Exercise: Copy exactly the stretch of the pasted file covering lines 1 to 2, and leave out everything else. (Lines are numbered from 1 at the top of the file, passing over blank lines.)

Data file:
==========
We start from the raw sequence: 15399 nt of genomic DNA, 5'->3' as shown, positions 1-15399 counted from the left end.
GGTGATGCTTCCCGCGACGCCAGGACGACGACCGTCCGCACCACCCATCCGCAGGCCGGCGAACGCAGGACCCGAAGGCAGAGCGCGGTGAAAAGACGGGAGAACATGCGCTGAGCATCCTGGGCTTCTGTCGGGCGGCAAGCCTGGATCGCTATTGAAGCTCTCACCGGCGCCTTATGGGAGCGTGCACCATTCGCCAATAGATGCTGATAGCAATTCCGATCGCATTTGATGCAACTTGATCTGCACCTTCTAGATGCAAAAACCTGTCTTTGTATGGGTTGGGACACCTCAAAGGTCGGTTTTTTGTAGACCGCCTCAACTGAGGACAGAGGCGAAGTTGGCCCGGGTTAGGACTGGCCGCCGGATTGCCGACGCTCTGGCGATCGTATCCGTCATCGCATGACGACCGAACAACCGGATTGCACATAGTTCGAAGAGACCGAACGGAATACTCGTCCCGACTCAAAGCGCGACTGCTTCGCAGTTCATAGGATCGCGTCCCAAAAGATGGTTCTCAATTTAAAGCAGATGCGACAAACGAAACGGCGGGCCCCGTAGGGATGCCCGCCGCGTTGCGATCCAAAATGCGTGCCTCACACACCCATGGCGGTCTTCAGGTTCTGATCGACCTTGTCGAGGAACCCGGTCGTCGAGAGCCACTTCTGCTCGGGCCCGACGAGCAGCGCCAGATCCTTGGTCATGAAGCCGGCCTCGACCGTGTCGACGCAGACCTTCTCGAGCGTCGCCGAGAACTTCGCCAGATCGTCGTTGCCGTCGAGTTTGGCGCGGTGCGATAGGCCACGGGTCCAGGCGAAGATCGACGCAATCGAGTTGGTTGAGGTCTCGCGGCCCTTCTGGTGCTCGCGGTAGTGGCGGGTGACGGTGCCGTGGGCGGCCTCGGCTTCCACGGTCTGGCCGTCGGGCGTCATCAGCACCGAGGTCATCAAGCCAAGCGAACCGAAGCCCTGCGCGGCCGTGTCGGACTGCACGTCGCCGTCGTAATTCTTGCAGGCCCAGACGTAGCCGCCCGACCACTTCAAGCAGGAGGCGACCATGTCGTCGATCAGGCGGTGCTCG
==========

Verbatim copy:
We start from the raw sequence: 15399 nt of genomic DNA, 5'->3' as shown, positions 1-15399 counted from the left end.
GGTGATGCTTCCCGCGACGCCAGGACGACGACCGTCCGCACCACCCATCCGCAGGCCGGCGAACGCAGGACCCGAAGGCAGAGCGCGGTGAAAAGACGGGAGAACATGCGCTGAGCATCCTGGGCTTCTGTCGGGCGGCAAGCCTGGATCGCTATTGAAGCTCTCACCGGCGCCTTATGGGAGCGTGCACCATTCGCCAATAGATGCTGATAGCAATTCCGATCGCATTTGATGCAACTTGATCTGCACCTTCTAGATGCAAAAACCTGTCTTTGTATGGGTTGGGACACCTCAAAGGTCGGTTTTTTGTAGACCGCCTCAACTGAGGACAGAGGCGAAGTTGGCCCGGGTTAGGACTGGCCGCCGGATTGCCGACGCTCTGGCGATCGTATCCGTCATCGCATGACGACCGAACAACCGGATTGCACATAGTTCGAAGAGACCGAACGGAATACTCGTCCCGACTCAAAGCGCGACTGCTTCGCAGTTCATAGGATCGCGTCCCAAAAGATGGTTCTCAATTTAAAGCAGATGCGACAAACGAAACGGCGGGCCCCGTAGGGATGCCCGCCGCGTTGCGATCCAAAATGCGTGCCTCACACACCCATGGCGGTCTTCAGGTTCTGATCGACCTTGTCGAGGAACCCGGTCGTCGAGAGCCACTTCTGCTCGGGCCCGACGAGCAGCGCCAGATCCTTGGTCATGAAGCCGGCCTCGACCGTGTCGACGCAGACCTTCTCGAGCGTCGCCGAGAACTTCGCCAGATCGTCGTTGCCGTCGAGTTTGGCGCGGTGCGATAGGCCACGGGTCCAGGCGAAGATCGACGCAATCGAGTTGGTTGAGGTCTCGCGGCCCTTCTGGTGCTCGCGGTAGTGGCGGGTGACGGTGCCGTGGGCGGCCTCGGCTTCCACGGTCTGGCCGTCGGGCGTCATCAGCACCGAGGTCATCAAGCCAAGCGAACCGAAGCCCTGCGCGGCCGTGTCGGACTGCACGTCGCCGTCGTAATTCTTGCAGGCCCAGACGTAGCCGCCCGACCACTTCAAGCAGGAGGCGACCATGTCGTCGATCAGGCGGTGCTCG